Here’s how new census data will lead to the drawing of new political lines

Newly released census data has the potential to change political boundaries, as state officials work on redrawing congressional and Ohio General Assembly district lines. But new rules for redistricting may limit that impact.

The U.S. Census Bureau released its official 2020 population count of cities, counties and other localities on Thursday. In Southwest Ohio, some cities saw small losses, like Dayton and Springfield, while other areas like Middletown, Hamilton and Fairborn saw increases.

Cincinnati and Columbus, one of the fastest growing cities in the country, also added residents.

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Activist groups lost no time weighing in Thursday. Common Cause Ohio, a voters’ rights organization, issued a statement urging a transparent redistricting process that puts communities of color “at the center of the conversation.”

The Equal Districts Coalition, an umbrella for about two dozen progressive groups, called for the redistricting commission and legislature to start working on “fair, representative districts,” describing Ohio’s current districts as “some of the most rigged in the nation.”

Previously, Ohio’s redistricting process was pretty predictable — including gerrymandering, said Marc Clauson, professor of history, law and honors at Cedarville University. But new laws could significantly change that.

“What’s going to happen in that is that we don’t know what kind of district boundaries they’re going to draw yet,” he said. “Even though its not supposed to be political, it still could be.”

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In 2018, voters approved a state constitutional amendment on congressional redistricting. It says a three-fifths majority of the state legislature can adopt a new congressional district map, if that includes at least half of the minority party’s members.

If the General Assembly can’t agree on a map, a seven-member commission of state officials – including at least two members of the minority party – would try to do so. If that commission can’t agree, the General Assembly could try again, this time needing a three-fifths majority, including one-third of the minority party’s members.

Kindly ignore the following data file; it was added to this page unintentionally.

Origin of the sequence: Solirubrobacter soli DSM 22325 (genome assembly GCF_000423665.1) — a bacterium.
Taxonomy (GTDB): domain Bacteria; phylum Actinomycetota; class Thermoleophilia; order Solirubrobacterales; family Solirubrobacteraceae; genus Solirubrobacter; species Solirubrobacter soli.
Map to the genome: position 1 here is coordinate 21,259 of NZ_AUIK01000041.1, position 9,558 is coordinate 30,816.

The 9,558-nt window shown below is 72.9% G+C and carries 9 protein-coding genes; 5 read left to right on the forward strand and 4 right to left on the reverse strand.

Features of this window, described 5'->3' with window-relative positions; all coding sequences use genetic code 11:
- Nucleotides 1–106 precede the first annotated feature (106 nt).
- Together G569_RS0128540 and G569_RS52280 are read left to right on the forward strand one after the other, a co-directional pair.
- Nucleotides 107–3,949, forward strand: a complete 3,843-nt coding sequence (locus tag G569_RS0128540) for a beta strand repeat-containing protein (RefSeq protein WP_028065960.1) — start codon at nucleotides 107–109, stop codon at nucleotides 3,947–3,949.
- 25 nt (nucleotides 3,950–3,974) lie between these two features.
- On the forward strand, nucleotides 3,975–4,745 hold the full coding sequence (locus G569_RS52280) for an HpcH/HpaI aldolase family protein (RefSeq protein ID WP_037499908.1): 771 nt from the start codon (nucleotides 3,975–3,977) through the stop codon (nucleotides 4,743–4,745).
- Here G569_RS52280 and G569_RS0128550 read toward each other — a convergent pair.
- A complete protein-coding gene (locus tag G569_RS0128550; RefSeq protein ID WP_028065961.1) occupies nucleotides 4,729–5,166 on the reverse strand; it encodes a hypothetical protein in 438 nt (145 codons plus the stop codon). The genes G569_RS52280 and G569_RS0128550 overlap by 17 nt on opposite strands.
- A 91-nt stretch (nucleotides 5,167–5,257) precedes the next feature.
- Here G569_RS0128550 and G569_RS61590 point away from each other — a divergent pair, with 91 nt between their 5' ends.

Any of those maps would be valid for a decade. But if all those efforts fail, the majority party alone could pass a map that would be valid for four years.

Any political fallout from the census shouldn’t damage Wright-Patterson Air Force Base, due to its healthy mix of vital jobs and research, Clauson said. Wright-Patterson, with about 30,000 jobs, is the largest single-site employer in Ohio.

“No matter what happens, Wright-Patterson is in a stable position,” he said.

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The U.S. Supreme Court has ruled that congressional districts must be equal or very close in population, which makes gerrymandering harder, Clauson said.

Still, state legislative districts are a “different kind of animal,” which will probably remain political, Clauson said.

“At the state level, I don’t think you’re going to see a lot of change,” he said.

Voters approved a constitutional amendment in 2015 to create a seven-member bipartisan state legislative redistricting commission. Reflecting state government’s current makeup, the Ohio Redistricting Commission has five Republican and two Democratic members. It plans to hold nine public hearings on redistricting.

If at least two commissioners from each major political party vote to approve a map, it’s valid for 10 years. If a map passes on partisan lines, it’s only good for four years.

The state legislative map must be completed by Sept. 15 at the latest, and the congressional map by Sept. 30. If a congressional map isn’t done by then, the redistricting commission has until Oct. 31 to draw one. If it can’t agree on a map by then, the General Assembly has until Nov. 30 to draw one.

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